This morning, both our retired Associate Clergy were keen to be on duty…one was due to preach and the other to preside at the main Parish Eucharist, so WonderfulVicar, who was going to Deacon, gave me the morning off once I’d celebrated at 8.00.
I dithered over my options.
Should I take the opportunity to discover just how very difficult the layout of St M’s, pillars and all, makes life for the congregation? And which parts of the service reminded me (to use the Ship of Fools guidelines for Mystery Worshippers) of heaven and which of the other place?? Or, should I enjoy a rare chance to see how things feel in another church in the deanery? And if so, which?
I decided that explaining to my own congregation quite what I was up to in the pews would be potentially exhausting (this is a church where people tend to robe for no good reason except that they CAN…and I’ve already alarmed them a bit by opting not dress up and sit in "state" when I’ve no specific job to do at Evensong) and that the chances of my escaping again on a Sunday in the near future were almost nil. Accordingly, as my chorister son departed noisily for St M’s, I got into my car and headed off for another St M, this time St Michael’s, a church in a very different part of Cheltenham with whom we will shortly be working more closely in that nebulous ecclesial unit a “cluster”.
And it was lovely.
St M’s is a 1960s church in an area of relative deprivation…It is an Anglican/Methodist Local Ecumenical Project, but there is currently no Anglican priest in post (oh if ONLY it had not been vacant now…it is so exactly the sort of church in the sort of area that I long to serve). This morning’s service was billed as “Morning Praise” and was, I discovered, entirely lay devised and lay lead. Regular readers will have gathered that “my” St M’s likes to do things properly…there are training programmes for everything from ironing the linen to swinging the thurible, and in our rather formal setting that’s probably a Good Thing. At the other St M’s, though, there is no such anxiety. It took me a while to work out exactly what the secret was, till I realised that people are there purely and simply because they want to be there to worship God,- and though worship is done with enthusiasm there’s not a whiff of polish about the place. I enjoyed being with them hugely, and am very excited that I may get the chance to join them again once in a while if the clustering takes off smoothly. An added bonus was this affirmation of faith (published in Bread of Tomorrow) . It comes from Ecuador, the work of Fray Guillermo Chavez,- and is, I think, simply stunning.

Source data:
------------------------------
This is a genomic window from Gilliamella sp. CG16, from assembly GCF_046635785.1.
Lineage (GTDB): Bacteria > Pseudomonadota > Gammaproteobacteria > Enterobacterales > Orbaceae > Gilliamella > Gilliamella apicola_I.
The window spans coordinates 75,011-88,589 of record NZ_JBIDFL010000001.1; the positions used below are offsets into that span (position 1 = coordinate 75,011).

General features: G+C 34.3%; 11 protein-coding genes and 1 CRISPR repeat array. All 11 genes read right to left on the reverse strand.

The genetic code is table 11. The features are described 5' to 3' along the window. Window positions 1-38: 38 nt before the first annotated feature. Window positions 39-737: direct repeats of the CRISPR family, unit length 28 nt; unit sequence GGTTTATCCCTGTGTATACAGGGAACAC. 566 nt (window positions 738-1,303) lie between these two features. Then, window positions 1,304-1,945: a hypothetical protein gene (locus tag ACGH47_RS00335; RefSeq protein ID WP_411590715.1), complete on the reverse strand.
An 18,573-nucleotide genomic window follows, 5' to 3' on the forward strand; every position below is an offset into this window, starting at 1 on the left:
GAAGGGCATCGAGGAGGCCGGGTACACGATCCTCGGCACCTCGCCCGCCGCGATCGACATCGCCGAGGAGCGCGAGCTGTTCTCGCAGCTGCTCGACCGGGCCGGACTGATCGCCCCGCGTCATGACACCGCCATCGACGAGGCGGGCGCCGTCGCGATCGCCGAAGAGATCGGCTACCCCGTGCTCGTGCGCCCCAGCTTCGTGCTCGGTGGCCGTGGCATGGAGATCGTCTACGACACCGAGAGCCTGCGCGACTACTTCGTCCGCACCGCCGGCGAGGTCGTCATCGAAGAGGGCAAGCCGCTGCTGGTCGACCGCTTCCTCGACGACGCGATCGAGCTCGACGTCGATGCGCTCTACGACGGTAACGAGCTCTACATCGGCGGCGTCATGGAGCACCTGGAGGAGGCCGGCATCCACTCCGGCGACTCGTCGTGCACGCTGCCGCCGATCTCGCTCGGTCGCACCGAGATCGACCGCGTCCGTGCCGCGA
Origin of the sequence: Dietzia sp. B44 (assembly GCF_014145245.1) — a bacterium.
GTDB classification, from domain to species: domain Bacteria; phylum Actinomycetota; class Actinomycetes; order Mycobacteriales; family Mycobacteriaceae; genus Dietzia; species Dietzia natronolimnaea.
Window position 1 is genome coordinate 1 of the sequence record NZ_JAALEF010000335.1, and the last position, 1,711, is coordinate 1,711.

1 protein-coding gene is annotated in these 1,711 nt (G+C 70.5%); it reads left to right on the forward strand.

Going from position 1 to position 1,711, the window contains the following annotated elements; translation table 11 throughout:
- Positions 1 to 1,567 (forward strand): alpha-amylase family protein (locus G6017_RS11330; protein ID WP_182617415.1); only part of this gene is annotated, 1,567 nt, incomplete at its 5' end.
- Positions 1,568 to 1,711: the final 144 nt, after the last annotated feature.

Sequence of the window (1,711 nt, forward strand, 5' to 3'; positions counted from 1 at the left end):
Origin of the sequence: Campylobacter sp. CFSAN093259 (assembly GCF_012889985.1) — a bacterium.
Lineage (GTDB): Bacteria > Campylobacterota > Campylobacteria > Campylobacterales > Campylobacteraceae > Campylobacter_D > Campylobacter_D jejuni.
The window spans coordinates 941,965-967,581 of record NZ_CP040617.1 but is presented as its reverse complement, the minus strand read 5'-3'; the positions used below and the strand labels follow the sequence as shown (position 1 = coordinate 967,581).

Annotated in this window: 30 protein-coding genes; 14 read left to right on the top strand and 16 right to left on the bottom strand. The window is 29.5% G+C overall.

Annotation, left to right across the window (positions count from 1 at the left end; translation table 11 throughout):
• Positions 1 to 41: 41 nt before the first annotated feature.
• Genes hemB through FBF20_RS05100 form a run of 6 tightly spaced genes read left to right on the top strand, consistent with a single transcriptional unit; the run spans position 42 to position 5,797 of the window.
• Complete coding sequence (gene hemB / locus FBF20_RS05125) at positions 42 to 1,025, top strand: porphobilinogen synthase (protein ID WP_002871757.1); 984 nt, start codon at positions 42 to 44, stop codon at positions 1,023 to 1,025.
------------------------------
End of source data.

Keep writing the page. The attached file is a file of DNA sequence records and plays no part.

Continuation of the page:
We believe in God, creator of the earth,
creator of life and freedom,
hope of the poor.
We believe in Jesus Christ,
friend in suffering,
companion in the resurrection,
way of peace.
We believe in the Holy Spirit
that holy force impelling the poor
to build a church of the beatitudes.
We recognise one baptism
in the blood of our martyrs;
we confess our faith
in the law of love.
We wait for the resurrection of the people,
and joyfully praise our Lord,
who has looked upon the disinherited,
those who have no bread, no home and no land.
Thank you, St Michael's, for restoring some balance to my diet...I was able to return to St M's in very good heart to baptise (a very serious young man who seemed old before his time,- his first birthday is just days away!), to preach at Evensong, and to try to inject some grasp of reality into plans for the Youth Groups' Birthday service next weekend. I just needed a reminder that the messy reality of the incarnation can be celebrated in the church as well as beyond...and it has made me very happy.